Thus, the faculty mentor and clinical preceptor must incorporate methods to increase interdisciplinary collaboration, education, practice, and exchanges. Furthermore, both are charged with preparing current and future nurses for growth in their respective roles as members of the interdisciplinary health care team. Nurses are being called upon to fill expanding roles and to master technological tools, information management systems while collaborating and coordinating care across teams of health professionals. Therefore, they must work diligently to prepare future nurses for the challenging clinical environment that awaits them.
11American Nurses Association (ANA). (2001). Code of ethics with interpretive statements. Retrieved from http://www.nursingworld.org/MainMenuCategories/EthicsStandards/CodeofEthicsforNurses/Code-of-Ethics.pdf
12Wood, D. (2014). 10 best practices for addressing ethical issues and moral distress. Retrieved from http://www.amnhealthcare.com/latest-healthcare-news/10-best-practices-addressing-ethical-issues-moral-distress/
13Hawthorn, D., Machtmes, K., & Tillman, K. (2009). The lived experience of nurses working with student nurses in the clinical environment. The Qualitative Report, 14(2), 227-244. Retrieved from https://nsuworks.nova.edu/tqr/vol14/iss2/2
14Wilcock, P. M., Janes, G., & Chambers, A. (2009). Health care improvement and continuing interprofessional education: Continuing interprofessional development to improve patient outcomes. Journal of Continuing Education in the Health Professions, 29(2), 84-90. doi:10.1002/chp.20016
Teaching, precepting, mentoring, guiding, or instructing are all used interchangeably when describing the role that one takes to teach another in any setting. Effective and passionate role models, who are willing to guide another to learn in the work or school environment, are pivotal to the success of an organization.
Mentoring or teaching in the academic nursing setting serves to promote the advancement of nurses in both clinical and academic work environments. Precepting in nursing, which most often occurs in the clinical setting, promotes the use of role modeling and shadowing to build specific skill-sets required for the specialized field of nursing. Guiding and instructing in the nursing academic and work settings consist of mentoring, precepting, role modeling, and input from staff in administrative positions.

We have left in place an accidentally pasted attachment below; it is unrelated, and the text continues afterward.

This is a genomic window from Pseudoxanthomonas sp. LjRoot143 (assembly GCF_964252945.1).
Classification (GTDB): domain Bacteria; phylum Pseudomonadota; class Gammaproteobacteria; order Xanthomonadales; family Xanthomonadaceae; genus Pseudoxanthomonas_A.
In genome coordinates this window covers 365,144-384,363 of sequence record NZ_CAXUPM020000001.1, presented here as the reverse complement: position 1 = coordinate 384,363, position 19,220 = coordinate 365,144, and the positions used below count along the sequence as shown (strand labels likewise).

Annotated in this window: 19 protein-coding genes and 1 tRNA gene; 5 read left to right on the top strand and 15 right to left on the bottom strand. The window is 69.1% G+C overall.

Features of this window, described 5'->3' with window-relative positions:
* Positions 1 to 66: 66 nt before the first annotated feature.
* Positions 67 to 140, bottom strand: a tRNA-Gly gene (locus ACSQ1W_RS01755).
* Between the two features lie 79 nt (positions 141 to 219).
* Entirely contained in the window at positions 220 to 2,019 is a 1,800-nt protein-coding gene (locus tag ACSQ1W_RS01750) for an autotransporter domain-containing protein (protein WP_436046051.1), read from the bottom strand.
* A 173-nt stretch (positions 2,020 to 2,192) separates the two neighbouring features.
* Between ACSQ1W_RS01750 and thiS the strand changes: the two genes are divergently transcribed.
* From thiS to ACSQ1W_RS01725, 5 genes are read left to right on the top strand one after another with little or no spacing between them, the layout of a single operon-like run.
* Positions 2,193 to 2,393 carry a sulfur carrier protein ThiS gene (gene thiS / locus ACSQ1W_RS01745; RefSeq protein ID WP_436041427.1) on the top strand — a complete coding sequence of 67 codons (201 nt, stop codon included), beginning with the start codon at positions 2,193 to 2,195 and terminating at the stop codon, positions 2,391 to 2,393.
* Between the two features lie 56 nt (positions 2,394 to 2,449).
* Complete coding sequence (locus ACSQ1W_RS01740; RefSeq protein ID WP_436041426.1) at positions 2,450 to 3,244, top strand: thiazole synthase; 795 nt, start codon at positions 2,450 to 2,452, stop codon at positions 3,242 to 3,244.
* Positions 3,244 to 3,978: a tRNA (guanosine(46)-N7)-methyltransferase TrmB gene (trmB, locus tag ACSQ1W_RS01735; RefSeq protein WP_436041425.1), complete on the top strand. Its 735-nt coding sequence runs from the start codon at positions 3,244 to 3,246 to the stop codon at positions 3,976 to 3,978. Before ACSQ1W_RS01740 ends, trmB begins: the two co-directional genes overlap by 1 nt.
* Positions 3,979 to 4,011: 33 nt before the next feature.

Nurses Teaching Nurses
As an operating room nurse, I was blessed to have a wonderful nurse preceptor. She was extremely generous with the knowledge that she had gained over a very long nursing career. Her willingness to spell out each procedure using visual diagrams and thorough explanations helped me to excel. She taught me the surgical procedures, the instruments to be used, the technique to follow, the descriptions of the temperaments of the surgeons for whom I would work, and the way to deal with difficult personalities of the environment. She approached each surgical case with a tenacity of spirit and a drive to provide the very best possible care for each patient…every time. To this day, she embodies the truly compassionate art associated with nurses teaching nurses.
I have been blessed with learning the challenging and unique aspects of nursing from some incredible nurses. I have also learned valuable lessons from those who gave credence to the adage that nurses eat their young. Despite the challenges of navigating the stress associated with those lessons, I have continually modeled the positive behavior of strong nursing preceptors to contribute to the profession. Part of being a strong nursing preceptor or educator is having the ability to recognize the talent around us. When I was working as a clinical educator, I knew that there was a plethora of talent around me. There was a proverbial treasure trove of experience and untapped potential everywhere I went. It was my job to provide education and guidance while ensuring that competencies were met. However, I also felt that it was my responsibility to tap into the potential around me. I encouraged nurses to develop short presentations to share with the staff on topics that impacted their work environments and patient populations. The unofficial program was called simply, “Nurses Teaching Nurses.” Who better to speak to the department about significant issues and patient concerns, than the nurses who had to deal with it every day?
We have so very much to learn from one another. It is so important that we are open to sharing our experiences and to be willing to teach others. Not only does the simple act of sharing what we know serve to help the patients that we serve; it improves the work environment.
When Should We Seek Guidance?
Asking for help and guidance is an important component of learning. The relationship between the student and the faculty member or clinical preceptor should find its foundation in open communication and mutual respect. The faculty member, academic administration, clinical preceptors, and leaders are required to facilitate a learning environment that promotes a just culture, is conducive to learning, and aids students achieve desired didactic and clinical outcomes.1 Likewise, the nursing profession is required to abide by professional standards and a code of ethics. These standards and codes of ethics serve as a guiding force throughout the nursing career. In all of the interactions, nurses have while caring for patients and representing an institution.
What About Mentoring?